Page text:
Featured Research

from universities, journals, and other organizations

Lowering Your Cholesterol May Decrease Your Risk Of Cancer

Date:
February 24, 2009
Source:
American Journal of Pathology
Summary:
Current research suggests that lowering cholesterol may block the growth of prostate tumors.

Current research suggests that lowering cholesterol may block the growth of prostate tumors.

Related Articles


High cholesterol not only leads to atherosclerosis and heart disease, but may also contribute to cancer growth and progression. Prostate cancer is the most common non-skin cancer in the United States, affecting approximately 1 in 6 men. Prostate tumors accumulate high levels of cholesterol, and tumor incidence correlates with eating a high fat/high cholesterol diet "Western" diet. In addition, prostate tumor progression has been linked to serum cholesterol levels.

To examine the role of high cholesterol in prostate cancer, Dr. Keith Solomon and colleagues fed mice a high fat/high cholesterol "Western" diet. They found that high cholesterol levels promoted tumor growth and that Ezetimibe (Zetia™), which blocks the absorption of cholesterol from the intestine, could prevent this increased tumor growth. Ezetimibe also blocked a cholesterol-mediated increase in angiogenesis, the growth of new blood vessels required for tumor progression. These data suggest that reducing cholesterol levels may inhibit prostate cancer growth specifically by inhibiting tumor angiogenesis.

The article from Solomon et al suggests "that cholesterol reduction, which is routinely accomplished pharmacologically in humans, may reduce angiogenesis, ultimately leading to less aggressive tumors." "Lowering cholesterol levels whether through diet, exercise, or the use of safe cholesterol-lowering drugs is known to provide a substantial benefit to patients—in the future it may be possible to add reduced risk of serious prostate cancer to that list of benefits" says Solomon. "We are in the process of working with clinicians to translate these findings into potential human studies. If we can demonstrate the effects noted in our pre-clinical studies in human patients we may be save lives and improve the quality of life," adds Dr. Michael Freeman, senior author of the study.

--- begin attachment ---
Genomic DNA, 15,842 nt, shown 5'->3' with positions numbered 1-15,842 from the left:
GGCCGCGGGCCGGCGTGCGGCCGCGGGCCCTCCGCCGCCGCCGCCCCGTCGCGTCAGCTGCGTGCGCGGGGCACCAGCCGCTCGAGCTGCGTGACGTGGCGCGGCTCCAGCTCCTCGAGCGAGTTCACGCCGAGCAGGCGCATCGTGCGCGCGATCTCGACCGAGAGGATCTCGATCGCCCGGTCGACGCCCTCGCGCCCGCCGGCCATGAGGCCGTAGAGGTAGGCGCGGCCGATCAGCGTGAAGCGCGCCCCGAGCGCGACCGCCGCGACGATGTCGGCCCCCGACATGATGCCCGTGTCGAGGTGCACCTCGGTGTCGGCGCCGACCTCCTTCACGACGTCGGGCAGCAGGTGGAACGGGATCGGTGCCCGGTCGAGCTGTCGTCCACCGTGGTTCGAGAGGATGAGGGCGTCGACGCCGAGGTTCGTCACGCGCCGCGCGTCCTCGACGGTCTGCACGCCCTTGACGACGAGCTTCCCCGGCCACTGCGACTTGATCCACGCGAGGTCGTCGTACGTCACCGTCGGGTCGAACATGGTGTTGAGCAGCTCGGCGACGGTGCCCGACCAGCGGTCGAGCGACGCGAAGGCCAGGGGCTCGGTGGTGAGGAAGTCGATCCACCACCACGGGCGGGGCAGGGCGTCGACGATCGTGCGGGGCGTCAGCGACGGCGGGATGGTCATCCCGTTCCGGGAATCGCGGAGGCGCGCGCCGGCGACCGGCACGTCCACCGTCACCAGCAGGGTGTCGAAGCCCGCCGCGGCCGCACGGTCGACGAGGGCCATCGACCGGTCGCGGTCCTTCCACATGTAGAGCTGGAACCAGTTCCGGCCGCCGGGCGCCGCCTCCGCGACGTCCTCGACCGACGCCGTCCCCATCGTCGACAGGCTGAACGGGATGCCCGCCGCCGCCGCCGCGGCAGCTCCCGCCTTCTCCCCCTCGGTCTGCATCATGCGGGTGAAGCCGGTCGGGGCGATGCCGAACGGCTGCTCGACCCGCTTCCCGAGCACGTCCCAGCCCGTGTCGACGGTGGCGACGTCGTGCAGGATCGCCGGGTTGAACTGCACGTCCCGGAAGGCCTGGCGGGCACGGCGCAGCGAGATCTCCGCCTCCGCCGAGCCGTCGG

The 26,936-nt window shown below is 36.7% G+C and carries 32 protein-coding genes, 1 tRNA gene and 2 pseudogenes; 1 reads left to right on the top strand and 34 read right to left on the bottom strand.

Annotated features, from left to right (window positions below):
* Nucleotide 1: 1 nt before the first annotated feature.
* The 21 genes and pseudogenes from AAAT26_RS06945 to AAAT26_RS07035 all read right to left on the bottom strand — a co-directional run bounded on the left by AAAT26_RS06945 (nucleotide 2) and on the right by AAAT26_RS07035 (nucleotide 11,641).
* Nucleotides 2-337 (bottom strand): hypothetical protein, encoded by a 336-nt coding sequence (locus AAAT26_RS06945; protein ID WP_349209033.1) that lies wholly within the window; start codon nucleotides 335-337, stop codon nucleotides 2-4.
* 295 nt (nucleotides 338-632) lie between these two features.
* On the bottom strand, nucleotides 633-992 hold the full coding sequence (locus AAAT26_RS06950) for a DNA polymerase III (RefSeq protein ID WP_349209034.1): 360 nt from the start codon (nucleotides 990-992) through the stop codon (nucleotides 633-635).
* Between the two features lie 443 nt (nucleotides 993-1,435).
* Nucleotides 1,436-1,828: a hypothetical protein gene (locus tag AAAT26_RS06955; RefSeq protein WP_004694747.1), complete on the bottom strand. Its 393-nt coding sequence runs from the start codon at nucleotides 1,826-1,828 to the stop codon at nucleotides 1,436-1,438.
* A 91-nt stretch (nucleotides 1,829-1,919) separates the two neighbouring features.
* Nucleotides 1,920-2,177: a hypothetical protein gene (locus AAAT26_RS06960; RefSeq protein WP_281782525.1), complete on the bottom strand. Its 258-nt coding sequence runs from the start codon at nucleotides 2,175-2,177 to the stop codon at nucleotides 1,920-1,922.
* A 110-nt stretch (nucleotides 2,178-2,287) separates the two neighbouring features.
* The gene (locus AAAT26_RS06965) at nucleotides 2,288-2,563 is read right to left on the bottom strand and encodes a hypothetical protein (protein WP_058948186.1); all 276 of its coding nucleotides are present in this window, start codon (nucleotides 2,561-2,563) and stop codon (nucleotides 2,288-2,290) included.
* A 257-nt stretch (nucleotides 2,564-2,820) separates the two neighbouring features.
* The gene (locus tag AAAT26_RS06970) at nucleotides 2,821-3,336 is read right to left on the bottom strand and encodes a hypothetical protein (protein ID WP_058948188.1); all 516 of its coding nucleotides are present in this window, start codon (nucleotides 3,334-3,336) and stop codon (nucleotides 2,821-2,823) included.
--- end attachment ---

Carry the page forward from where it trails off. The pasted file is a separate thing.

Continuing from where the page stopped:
This work was supported by grants from the National Institutes of Health and the US Army Department of Defense.


Story Source:

The above story is based on materials provided by American Journal of Pathology. Note: Materials may be edited for content and length.


Journal Reference:

  1. Solomon et al. Ezetimibe Is an Inhibitor of Tumor Angiogenesis. American Journal Of Pathology, 2009; 174 (3): 1017 DOI: 10.2353/ajpath.2009.080551

Cite This Page:

American Journal of Pathology. "Lowering Your Cholesterol May Decrease Your Risk Of Cancer." ScienceDaily. ScienceDaily, 24 February 2009. <www.sciencedaily.com/releases/2009/02/090223121505.htm>.
American Journal of Pathology. (2009, February 24). Lowering Your Cholesterol May Decrease Your Risk Of Cancer. ScienceDaily. Retrieved December 22, 2014 from www.sciencedaily.com/releases/2009/02/090223121505.htm